Traditional Foods Program and Map

The stories here highlight the CDC NDWP Traditional Foods Program grantee partner programs. These communities represent diverse cultures and geographies across Indian Country.

Nooksack Indian Tribe Salish Kootenai College Confederated Tribes of Siletz Indians Red Lake Band of Chippewa Indians Sault Ste. Marie Tribe of Chippewa Indians United Indian Health Services, Inc. Ramah Navajo School Board Tohono O’odham Nation Cherokee Nation Catawba Cultural Preservation Project Standing Rock Sioux Tribe Santee Sioux Nation Prairie Band Potawatomi Nation Eastern Band of Cherokee Indians Indian Health Care Resource Center of Tulsa Aleutian Pribilof Islands Association, Inc. Southeast Alaska Regional Health Care Consortium


Traditional Foods Partners US map with grantee names

The programs promote traditional approaches to health in their communities. Click on the sites on the Traditional Foods Map to discover observations and stories of the Traditional Foods Programs.

Aleutian Pribilof Islands Association (Alaska)

The Aleut Diet Program

  • Provided widespread hands-on, sustainable opportunities in communities that focused on healthy and safe preparation, preservation, and used local traditional foods.
  • Encouraged consumption of traditional foods, from both land and sea, and increased awareness of the nutritional benefits of traditional foods.
  • Published Qaqamiigux: Traditional Foods and Recipes from the Aleutian and Pribilof Islands: Nourishing Our Mind, Body, and Spirit for Generations. The book includes traditional values and stories, traditional foods recipes, and nutritional guidelines for healthy eating.
  • Developed a website that promotes traditional foods. The site includes a glossary of traditional foods in the Aleut language, Unangam tunuu.
  • Improved the quality and increased the variety of healthy food choices sold in local stores.
  • Included a wide variety of traditional foods demonstrations by elders and local community members from across the region every year at the children’s culture camp held in Anchorage, Alaska.

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Catawba Cultural Preservation Project (South Carolina)

Catawba Lifestyle and Gardening Project

  • Started and sustained gardens using traditional, ecological practices and growing methods.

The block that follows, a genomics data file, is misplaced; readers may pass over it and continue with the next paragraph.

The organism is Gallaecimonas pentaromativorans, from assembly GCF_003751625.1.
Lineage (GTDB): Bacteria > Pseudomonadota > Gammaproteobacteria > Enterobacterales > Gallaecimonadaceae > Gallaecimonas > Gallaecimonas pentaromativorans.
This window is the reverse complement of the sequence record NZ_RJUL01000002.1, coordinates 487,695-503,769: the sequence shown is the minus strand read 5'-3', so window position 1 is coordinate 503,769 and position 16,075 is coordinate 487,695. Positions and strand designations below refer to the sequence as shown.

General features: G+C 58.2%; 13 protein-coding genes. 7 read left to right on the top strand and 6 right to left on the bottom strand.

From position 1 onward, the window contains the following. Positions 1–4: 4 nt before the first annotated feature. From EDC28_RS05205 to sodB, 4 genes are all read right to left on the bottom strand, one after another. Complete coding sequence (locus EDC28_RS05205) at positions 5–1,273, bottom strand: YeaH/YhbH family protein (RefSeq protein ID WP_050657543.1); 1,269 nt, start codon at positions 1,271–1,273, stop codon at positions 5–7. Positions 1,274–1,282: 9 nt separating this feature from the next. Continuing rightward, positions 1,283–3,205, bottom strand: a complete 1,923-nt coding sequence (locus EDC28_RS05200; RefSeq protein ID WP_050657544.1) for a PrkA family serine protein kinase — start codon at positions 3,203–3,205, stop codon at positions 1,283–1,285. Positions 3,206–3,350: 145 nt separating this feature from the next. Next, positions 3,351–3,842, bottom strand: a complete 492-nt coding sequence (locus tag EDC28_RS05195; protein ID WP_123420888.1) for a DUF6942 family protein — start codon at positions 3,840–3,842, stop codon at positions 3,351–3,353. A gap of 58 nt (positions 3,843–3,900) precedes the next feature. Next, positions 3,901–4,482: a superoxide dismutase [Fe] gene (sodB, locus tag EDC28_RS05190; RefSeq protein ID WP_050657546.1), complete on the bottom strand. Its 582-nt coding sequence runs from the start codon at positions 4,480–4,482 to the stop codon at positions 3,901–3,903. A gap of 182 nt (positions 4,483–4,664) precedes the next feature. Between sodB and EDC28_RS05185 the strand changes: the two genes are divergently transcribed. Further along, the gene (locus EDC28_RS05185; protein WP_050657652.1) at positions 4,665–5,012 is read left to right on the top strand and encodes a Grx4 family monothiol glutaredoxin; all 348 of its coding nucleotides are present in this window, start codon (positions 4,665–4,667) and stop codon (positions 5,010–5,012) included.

• Established and sustained policy to serve water only as the beverage choice at all youth program functions.
  • Collaborated with tribal programs to create and sustain family and community gardens.
  • Established gardens and tribal farmers’ markets that increased consumption of fruits, vegetables, beans, and herbs among tribal members.
  • Increased physical activity opportunities for children and young people through gardening, fishing, gathering, and other traditional activities.

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Cherokee Nation (Oklahoma)

Cherokee Nation Healthy Nation/Foods Project

  • Promoted the cultivation, gathering, preparation, and preservation of traditional Cherokee foods.
  • Developed Cherokee Nation’s regional food hub.
  • Collaborated with tribal programs to promote and preserve traditional Cherokee games of stickball and marbles.
  • Engaged the community in traditional Cherokee games for physical activity.
  • Expanded the Learn to Grow program, providing materials and technical assistance for gardening activities.
  • Implemented the Farm-to-School program in Cherokee Nation schools.
  • Hosted the CDC PSA filming of Our Cultures are Our Source of Health, which featured traditional stickball players from Cherokee Nation and representatives from four TFP partners: Standing Rock Sioux Tribe, Salish–Kootenai College, Sault Ste. Marie Tribe of Chippewa Indians, and the Indian Health Care Resource Center of Tulsa.

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Confederated Tribes of Siletz Indians (Oregon)